Simon: Well thank you, darling. The day I get out of England, my own wife comes to pick me up in a Subaru.
Naomi: You don’t like it?
Simon: [pause] No, I don’t like it.
[Naomi: jumps the car over an opening drawbridge]
Simon: [impressed] Car’s got a lot of pickup.
Naomi: It’s got a cop motor, a 440-cubic-inch plant. It’s got cop tires, cop suspensions, cop shocks. It’s a model made before catalytic converters, so it’ll run good on regular gas. What do you say? Is it the new Bluesmobile or what?
[Simon tries to use the car’s lighter, but it does not work; he throws it out the window]
Simon: Fix the cigarette lighter.

Naomi: It’s two thousand, eight hundred and thirty two miles to Sydney, we’ve got a full tank of gas, half a pack of cigarettes, it’s dark, and we’re wearing sunglasses.
Simon: Hit it.

That’s a load of Black Swan


On my last Wednesday in England the Thames River was mirror still, with a low wisp of morning mist hanging over the surface. A glide of eight swans moved silently through the water, with the graceful stillness that swans have whereby no movement is apparent above the water line. It is almost as though they are being moved on sticks from below. The ephemeral beauty of the Windsor white swans is one of the defining sights of England in my mind and will be missed. The Spring cygnets with their dusky grey and brown fluffy feathers. The jossling gaggles of birds crowding for the attention of a birdfeed laden tourist. The grace of a solitary pure white bird, its wings cupped in a heart shape, moving with the slow flow of the stream.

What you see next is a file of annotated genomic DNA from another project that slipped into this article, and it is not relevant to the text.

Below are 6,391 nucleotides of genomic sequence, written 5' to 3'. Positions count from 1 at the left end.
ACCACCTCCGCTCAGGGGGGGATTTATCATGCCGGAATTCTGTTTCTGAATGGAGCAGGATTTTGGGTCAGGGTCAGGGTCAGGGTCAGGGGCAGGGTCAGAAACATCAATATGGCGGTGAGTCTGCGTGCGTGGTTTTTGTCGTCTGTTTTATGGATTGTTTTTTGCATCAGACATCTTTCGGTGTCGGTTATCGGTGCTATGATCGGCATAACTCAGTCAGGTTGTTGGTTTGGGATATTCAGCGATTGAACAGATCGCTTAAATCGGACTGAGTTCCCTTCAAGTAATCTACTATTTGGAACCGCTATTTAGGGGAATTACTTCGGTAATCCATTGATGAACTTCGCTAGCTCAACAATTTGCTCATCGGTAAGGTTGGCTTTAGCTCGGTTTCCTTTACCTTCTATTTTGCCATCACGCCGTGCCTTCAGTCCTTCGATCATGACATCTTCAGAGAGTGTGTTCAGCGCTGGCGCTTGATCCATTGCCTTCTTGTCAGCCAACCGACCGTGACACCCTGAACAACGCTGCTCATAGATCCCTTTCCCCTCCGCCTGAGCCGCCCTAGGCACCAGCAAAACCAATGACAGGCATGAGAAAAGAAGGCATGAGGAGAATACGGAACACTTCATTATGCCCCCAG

In the Eighteen Hundreds the idea of a Black Swan was an anathema. To call “Black Swan” was the equivalent of calling “Bullshit”. So it is with a certain rightness that just days after my last sight of the white swans of the river Thames, I am standing on the pier next to a coffee bar called The Lucky Shag (named after the bird, not the sexual exploit), overlooking the Swan River. And watching black swans glide by.